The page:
IBM drags Dow down 7.84 points in 5th straight loss


December 16, 1992|By Bloomberg Business News

NEW YORK -- A reeling International Business Machines Corp. slammed into the market, pushing U.S. stocks lower for a fifth straight session.

"The entire stock market was tainted by IBM's decision to take a $6 billion restructuring charge," said Barry Berman, head trader at Robert W. Baird & Co.

"IBM is a big company that's widely held and it has a profound effect on the market," he said.

The Dow Jones industrial average slid 7.84 to 3284.36, as gains in Minnesota Mining & Manufacturing Co., Coca-Cola Co., General Electric Co. and Exxon Corp. partially offset IBM's slump.

The drop in the NASDAQ Combined Composite index was more severe. The NASDAQ composite fell 3.98 to 650.75, or about 0.61 percent. The slide was led by four computer companies, Microsoft Corp., Novell Inc., Apple Computer Corp. and Seagate Technology Inc. The NASDAQ composite is down about 2.4 percent in the past five sessions.

"Everything on the over-the-counter market is getting socked," said James Andrews, first vice president in charge of institutional trading at Janney Montgomery Scott Inc.

Standard & Poor's 500 index fell 0.27 to 432.57. Declining common stocks outnumbered advancing issues by 4 to 3 on the New York Stock Exchange. Trading was active, with about 228 million shares changing hands on the Big Board. The American Stock Exchange Market Value index declined 1.90 to 390.66.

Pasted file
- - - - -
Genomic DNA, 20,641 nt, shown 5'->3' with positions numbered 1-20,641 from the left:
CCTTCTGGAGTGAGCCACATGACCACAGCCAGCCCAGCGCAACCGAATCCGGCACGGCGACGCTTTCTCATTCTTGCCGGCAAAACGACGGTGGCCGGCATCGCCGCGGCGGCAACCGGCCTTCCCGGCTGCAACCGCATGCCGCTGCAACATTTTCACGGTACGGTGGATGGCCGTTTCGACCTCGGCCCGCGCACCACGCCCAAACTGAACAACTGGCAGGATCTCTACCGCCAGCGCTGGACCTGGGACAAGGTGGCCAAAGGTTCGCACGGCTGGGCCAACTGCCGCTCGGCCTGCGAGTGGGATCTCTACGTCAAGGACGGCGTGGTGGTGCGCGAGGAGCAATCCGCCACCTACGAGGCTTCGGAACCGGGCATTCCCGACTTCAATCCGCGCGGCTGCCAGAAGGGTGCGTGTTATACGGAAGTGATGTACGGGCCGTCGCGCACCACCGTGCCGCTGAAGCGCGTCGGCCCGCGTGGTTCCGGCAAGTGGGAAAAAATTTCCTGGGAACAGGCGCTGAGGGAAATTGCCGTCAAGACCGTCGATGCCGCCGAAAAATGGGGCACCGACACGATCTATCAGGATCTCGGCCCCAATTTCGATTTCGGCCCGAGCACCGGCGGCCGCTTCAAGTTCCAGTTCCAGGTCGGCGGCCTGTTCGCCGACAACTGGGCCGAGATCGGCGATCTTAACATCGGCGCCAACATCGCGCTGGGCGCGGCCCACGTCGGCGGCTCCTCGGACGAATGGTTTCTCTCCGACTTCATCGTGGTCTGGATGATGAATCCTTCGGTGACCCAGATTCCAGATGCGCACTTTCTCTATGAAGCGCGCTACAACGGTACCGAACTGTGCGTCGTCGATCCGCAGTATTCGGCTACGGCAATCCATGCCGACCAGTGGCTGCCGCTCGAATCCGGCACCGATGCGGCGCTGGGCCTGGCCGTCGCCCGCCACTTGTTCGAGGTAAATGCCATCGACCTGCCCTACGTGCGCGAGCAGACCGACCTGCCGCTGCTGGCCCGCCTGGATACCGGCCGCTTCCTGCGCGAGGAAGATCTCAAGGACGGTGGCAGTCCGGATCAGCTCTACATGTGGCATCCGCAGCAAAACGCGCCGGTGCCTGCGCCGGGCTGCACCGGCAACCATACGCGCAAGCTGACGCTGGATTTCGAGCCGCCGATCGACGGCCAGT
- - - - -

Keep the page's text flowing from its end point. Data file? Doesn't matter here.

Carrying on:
IBM plunged to a 10-year low of $56 before closing the day at $56.125, down $6.75. The company said it would take a $6 billion charge against fourth-quarter earnings to consolidate plants and cut as many as 25,000 more jobs. The world's largest computer company also said for the first time that it might cut its dividend. IBM has paid an annual dividend of $4.84 a share since early 1989.

"We've had restructurings galore from IBM over the years," said David Wu, an analyst at S. G. Warburg & Co. "Until we see any signs of improvement, I'm from Missouri."

IBM was the most actively traded stock on the U.S. Composite, followed by Topps Co., Purolator Products Co., Snapple Holding Corp. and Tucson Electric Power Co.

Topps fell $2.875 to $12.125 in NASDAQ trading after reporting third-quarter earnings of $11.4 million, or 24 cents a share, down from $14.1 million, or 30 cents a share, last year. Earnings were well below investors' expectations.

Purolator Products, an initial public offering, closed at $15. The company sold 10 million shares at $15 each through Lehman Brothers. Purolator, based in Tulsa, Okla., makes filters used primarily in automobiles.

Snapple, best known for its ready-to-drink iced tea, went public yesterday at $20 a share. The first trade on the NASDAQ market was completed at $31. Snapple shares closed at $29.50 in NASDAQ trading, up 47.5 percent from the IPO price.

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